These thoughts came to mind while I was laid up in bed with an infection over the last week. With my body ping-ponging between cold and hot, and my energy level barely allowing me to get to the bathroom, I watched a whole lot of TV. And I read. At first I tried to dip into the more language-oriented books that I’d assigned for a class, but after an attempt or two they remained on the shelf for the rest of the week. Instead I picked up Cloud Atlas by David Mitchell, a book that someone had put on one of those top ten lists on Facebook (and a movie that I had seen small parts of about a thousand times). I am not ready to put the book on any lists of mine, and I found it far from perfect, but Jesus Christ there were sections of that book where I was close to ripping the next page off, so excited was I to find out what was going to happen (even though I kind of knew due to the movie.) As my health got a little better, I would sit down for sessions of almost a hundred pages. And then I would just stop to close my eyes for a while, hungry for more. It brought back memories of the marathon reading sessions I had as a teenager—gobbling down Lord of the Rings, science fiction, Kurt Vonnegut. It was fun.

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Lundgren’s Book Lounge: “A Rough-Shooting Dog,” by Charles Fergus

categories: Cocktail Hour / Reading Under the Influence

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Charles Fergus

Complementing my love of books, I have always been drawn to the beauty of the natural world. It’s why I was a farmer and why following a springer spaniel filled with bird lust, shotgun in hand, makes me feel as alive as nearly anything I have ever experienced. Recently I came across a classic that combines these twin passions: A Rough-Shooting Dog: Reflections from Thick and Uncivil Sorts of Places by Charles Fergus. Fergus’ book transcends the limitations of the hunting genre: it is a memoir of a man and a bird dog’s education that qualifies as genuine literature. Continue reading →

Bad Advice Wednesday: Need a Job? Be a Writer First

categories: Bad Advice / Cocktail Hour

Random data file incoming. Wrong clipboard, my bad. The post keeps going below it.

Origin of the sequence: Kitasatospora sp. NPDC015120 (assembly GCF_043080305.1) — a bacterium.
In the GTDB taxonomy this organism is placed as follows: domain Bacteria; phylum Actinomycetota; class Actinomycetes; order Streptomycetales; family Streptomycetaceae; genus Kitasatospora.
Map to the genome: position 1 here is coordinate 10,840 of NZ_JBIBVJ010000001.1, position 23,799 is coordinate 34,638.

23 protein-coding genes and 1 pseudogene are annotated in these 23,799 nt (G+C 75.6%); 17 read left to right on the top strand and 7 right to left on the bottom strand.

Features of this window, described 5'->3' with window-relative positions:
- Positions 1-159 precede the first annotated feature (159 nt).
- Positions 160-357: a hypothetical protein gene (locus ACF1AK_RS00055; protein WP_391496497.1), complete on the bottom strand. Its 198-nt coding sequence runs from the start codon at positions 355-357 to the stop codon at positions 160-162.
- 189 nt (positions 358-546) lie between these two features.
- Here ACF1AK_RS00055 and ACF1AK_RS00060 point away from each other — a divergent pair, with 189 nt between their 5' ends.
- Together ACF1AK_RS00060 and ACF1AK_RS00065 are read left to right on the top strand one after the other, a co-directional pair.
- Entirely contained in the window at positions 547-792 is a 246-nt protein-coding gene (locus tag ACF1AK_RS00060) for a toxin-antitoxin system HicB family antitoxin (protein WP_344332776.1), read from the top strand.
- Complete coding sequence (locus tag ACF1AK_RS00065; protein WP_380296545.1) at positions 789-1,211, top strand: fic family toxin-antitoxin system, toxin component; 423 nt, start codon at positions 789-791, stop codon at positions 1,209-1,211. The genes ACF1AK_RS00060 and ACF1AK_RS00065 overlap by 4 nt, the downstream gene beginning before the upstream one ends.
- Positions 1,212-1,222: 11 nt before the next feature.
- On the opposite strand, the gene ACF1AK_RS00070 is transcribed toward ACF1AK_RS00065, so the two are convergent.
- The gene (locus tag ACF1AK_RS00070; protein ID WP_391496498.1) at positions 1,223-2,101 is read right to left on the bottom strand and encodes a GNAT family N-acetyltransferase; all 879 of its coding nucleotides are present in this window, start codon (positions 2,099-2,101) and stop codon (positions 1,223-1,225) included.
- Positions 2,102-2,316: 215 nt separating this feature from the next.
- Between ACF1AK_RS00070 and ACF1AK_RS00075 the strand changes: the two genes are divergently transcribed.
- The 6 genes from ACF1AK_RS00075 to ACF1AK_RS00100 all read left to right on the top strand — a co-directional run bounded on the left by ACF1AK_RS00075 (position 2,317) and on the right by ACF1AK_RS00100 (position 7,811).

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Do not listen to this man…

Oh, I’ve seen such anguish on FB and elsewhere about the thin market in college jobs for writers.  More jobs will turn up, of course, and somewhere, right now, someone’s writing up a job description that sounds a lot like you.  But that September job list really is depressing. Then again, if you’ve set out to be a writer, why let the job statistics for teachers bother you?  Yes, you need a way to make money, but what difference does it make how you get there, if the whole point is to buy time to write? Continue reading →

Come See May-Lee Chai read on Thursday

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New Creative Writing Faculty Member May-lee Chai to Read at the University of North Carolina Wilmington September 25

WILMINGTON, N.C.— May-lee Chai, new faculty member in the Creative Writing Department at the University of North Carolina Wilmington, will read at 7 p.m., Thursday, September 25 in Kenan Hall Room 1111.
May-lee Chai was born in Redlands, California the eldest daughter of an artistically gifted Irish American mother and Shanghai born political scientist father. She is the author of the novels Tiger Girl, Dragon Chica and My Lucky Face, the memoirs Hapa Girl and The Girl from Purple Mountain, coauthored with Winburg Chai, the nonfiction book China A to Z and Glamorous Asians: Short Stories & Essays. In addition to her books, she has published numerous short stories in journals, magazines and anthologies as well as essays and journalism.
She majored in French and Chinese Studies from Grinnell College in Iowa. May-lee received her M.A. in East Asian Studies from Yale University. She also completed a second Master’s in English-Creative Writing from the University of Colorado in Boulder. She has studied at universities in France, China, and Taiwan, and likes to study new languages. She has also taught at various universities, including San Francisco State University, the University of Wyoming, and Amherst College in Massachusetts.

All events are free and open to the public. Receptions sponsored by the department and book signings sponsored by Pomegranate Books will follow readings.

For further information on UNCW’s programs and events in creative writing, please contact the Department of Creative Writing at 910.962.7063.